Low Blood Pressure More Important than Thought
New research is reinforcing just how important it is for people to monitor and control their blood pressure as best as they possibly can, and well below the levels previously thought acceptable.
People who keep their systolic blood pressure at 120 or below, versus the previously recommended 140 or 150, can reduce negative health impacts like heart disease, stroke, and death by 25 percent, according to The New York Times.
The research was both published in the New England Journal of Medicine and announced at an American Heart Association meeting. The study looked at more than 9,000 patients with hypertension and followed them for roughly 3 years.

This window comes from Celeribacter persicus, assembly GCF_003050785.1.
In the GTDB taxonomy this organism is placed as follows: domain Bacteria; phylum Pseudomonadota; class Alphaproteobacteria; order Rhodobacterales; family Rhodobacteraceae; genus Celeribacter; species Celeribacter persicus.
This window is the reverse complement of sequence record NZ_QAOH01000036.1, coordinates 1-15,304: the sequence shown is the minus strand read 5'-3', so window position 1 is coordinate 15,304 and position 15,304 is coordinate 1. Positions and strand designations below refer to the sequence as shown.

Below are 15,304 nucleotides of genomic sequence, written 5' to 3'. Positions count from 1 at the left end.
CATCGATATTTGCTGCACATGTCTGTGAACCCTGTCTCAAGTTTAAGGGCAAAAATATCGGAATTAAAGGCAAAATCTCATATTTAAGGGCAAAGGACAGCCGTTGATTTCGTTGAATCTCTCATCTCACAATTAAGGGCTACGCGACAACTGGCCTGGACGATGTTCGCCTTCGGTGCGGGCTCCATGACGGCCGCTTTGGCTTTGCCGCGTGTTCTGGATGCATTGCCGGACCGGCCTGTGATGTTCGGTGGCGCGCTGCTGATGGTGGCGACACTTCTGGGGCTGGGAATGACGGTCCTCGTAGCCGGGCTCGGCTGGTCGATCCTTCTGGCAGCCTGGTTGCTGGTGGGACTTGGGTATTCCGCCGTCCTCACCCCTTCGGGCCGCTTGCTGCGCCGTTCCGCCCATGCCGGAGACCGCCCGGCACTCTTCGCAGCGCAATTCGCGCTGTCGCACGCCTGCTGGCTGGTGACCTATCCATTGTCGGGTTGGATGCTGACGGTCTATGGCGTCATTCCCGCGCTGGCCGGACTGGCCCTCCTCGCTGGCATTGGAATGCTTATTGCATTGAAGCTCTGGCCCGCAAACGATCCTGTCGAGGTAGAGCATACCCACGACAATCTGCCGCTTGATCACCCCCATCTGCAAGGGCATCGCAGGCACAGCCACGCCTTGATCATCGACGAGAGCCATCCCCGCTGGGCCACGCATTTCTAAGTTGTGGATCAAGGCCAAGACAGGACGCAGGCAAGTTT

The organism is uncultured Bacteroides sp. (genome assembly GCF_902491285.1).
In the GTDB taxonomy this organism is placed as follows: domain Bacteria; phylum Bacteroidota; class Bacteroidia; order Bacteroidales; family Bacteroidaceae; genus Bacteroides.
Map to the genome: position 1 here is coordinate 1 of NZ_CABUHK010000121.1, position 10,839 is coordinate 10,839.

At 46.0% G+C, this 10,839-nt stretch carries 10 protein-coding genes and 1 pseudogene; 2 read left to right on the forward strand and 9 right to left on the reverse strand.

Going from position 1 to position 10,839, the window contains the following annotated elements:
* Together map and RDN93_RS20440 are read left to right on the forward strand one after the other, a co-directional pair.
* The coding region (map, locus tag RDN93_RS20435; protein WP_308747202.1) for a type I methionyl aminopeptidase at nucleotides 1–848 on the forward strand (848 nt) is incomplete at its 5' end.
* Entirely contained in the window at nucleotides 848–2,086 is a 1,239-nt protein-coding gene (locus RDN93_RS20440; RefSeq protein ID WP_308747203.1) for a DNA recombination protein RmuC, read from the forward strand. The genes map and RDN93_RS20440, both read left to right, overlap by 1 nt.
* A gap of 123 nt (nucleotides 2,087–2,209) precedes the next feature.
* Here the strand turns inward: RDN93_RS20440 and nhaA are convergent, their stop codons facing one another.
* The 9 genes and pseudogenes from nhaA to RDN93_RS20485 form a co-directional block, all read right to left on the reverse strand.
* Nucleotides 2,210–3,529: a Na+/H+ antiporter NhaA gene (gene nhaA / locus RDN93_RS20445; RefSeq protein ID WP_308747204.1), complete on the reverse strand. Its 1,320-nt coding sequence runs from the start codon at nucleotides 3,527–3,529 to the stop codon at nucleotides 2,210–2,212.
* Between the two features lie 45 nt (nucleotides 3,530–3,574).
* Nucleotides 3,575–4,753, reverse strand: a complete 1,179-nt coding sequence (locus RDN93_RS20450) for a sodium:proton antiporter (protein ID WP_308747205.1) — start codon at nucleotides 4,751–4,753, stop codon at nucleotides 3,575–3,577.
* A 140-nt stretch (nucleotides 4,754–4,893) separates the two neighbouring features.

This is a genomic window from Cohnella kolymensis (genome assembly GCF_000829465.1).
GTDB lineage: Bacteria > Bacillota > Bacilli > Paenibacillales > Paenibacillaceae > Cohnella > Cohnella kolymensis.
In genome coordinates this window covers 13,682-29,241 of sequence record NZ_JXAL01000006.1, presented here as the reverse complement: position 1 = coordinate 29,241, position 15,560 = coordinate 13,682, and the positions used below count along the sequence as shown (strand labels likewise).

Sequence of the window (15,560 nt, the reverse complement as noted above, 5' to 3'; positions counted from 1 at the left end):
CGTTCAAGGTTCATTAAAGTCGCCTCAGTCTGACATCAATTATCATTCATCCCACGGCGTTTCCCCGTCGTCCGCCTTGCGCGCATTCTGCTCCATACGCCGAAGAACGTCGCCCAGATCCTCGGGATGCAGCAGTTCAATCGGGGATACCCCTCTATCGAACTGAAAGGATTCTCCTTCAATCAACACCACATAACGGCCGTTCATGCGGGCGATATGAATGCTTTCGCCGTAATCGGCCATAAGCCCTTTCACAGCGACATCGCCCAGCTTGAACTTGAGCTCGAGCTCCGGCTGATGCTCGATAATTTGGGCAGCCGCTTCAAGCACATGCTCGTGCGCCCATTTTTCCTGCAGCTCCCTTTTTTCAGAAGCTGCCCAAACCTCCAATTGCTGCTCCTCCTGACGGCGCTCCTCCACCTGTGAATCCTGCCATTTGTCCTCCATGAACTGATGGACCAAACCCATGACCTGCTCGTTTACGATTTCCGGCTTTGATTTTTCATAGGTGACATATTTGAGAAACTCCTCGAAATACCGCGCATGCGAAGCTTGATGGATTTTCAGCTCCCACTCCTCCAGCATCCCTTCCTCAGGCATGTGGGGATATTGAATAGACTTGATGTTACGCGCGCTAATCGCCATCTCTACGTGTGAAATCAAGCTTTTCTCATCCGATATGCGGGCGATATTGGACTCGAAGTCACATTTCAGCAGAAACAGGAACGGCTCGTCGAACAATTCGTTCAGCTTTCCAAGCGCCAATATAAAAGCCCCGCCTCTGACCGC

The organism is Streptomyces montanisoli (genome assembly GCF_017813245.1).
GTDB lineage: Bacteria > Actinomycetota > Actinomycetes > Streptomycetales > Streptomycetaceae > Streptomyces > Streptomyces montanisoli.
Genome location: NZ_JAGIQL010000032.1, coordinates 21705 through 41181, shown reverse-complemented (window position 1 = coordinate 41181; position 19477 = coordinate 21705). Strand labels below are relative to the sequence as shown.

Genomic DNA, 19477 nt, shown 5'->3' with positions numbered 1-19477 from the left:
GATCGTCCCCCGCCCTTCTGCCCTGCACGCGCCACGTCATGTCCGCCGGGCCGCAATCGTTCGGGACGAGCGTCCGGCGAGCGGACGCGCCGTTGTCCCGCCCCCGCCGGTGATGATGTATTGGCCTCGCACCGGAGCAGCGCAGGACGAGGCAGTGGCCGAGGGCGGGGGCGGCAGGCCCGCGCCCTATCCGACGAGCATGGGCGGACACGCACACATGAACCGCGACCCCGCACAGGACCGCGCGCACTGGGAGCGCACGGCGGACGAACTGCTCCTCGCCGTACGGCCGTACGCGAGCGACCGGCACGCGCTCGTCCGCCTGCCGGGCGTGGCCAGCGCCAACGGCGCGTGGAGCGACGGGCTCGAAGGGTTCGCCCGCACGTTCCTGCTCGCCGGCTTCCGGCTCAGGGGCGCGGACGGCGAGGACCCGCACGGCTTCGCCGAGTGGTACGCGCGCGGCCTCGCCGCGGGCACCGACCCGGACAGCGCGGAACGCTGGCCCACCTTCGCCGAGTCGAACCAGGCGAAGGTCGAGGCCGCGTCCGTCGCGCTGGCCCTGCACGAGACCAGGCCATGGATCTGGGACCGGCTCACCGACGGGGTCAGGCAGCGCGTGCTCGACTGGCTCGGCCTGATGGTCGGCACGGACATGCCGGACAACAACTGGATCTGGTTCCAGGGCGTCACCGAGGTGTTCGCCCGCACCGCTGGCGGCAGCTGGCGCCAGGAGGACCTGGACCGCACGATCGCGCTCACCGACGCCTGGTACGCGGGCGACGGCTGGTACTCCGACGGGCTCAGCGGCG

People who brought their blood pressure to 120 or below died 27 percent less often and reported 38 percent less cases of heart failure.
The findings are all the more critical given the fact that for decades the government and health professionals had said systolic blood pressure needed to be only around 140 or 150. Also critical is the fact that older people who hit the 120 threshold had the same results as younger members of the group that were studied.
The Times reports that the discovery could impact around 17 million Americans who will now need to take hypertension drugs or improve their eating and exercise habits.
Complicating matters is the fact that blood pressure also shouldn't get too low, as it can cause fainting and dizziness. The elderly are the most likely to suffer adverse effects from blood pressure going too low.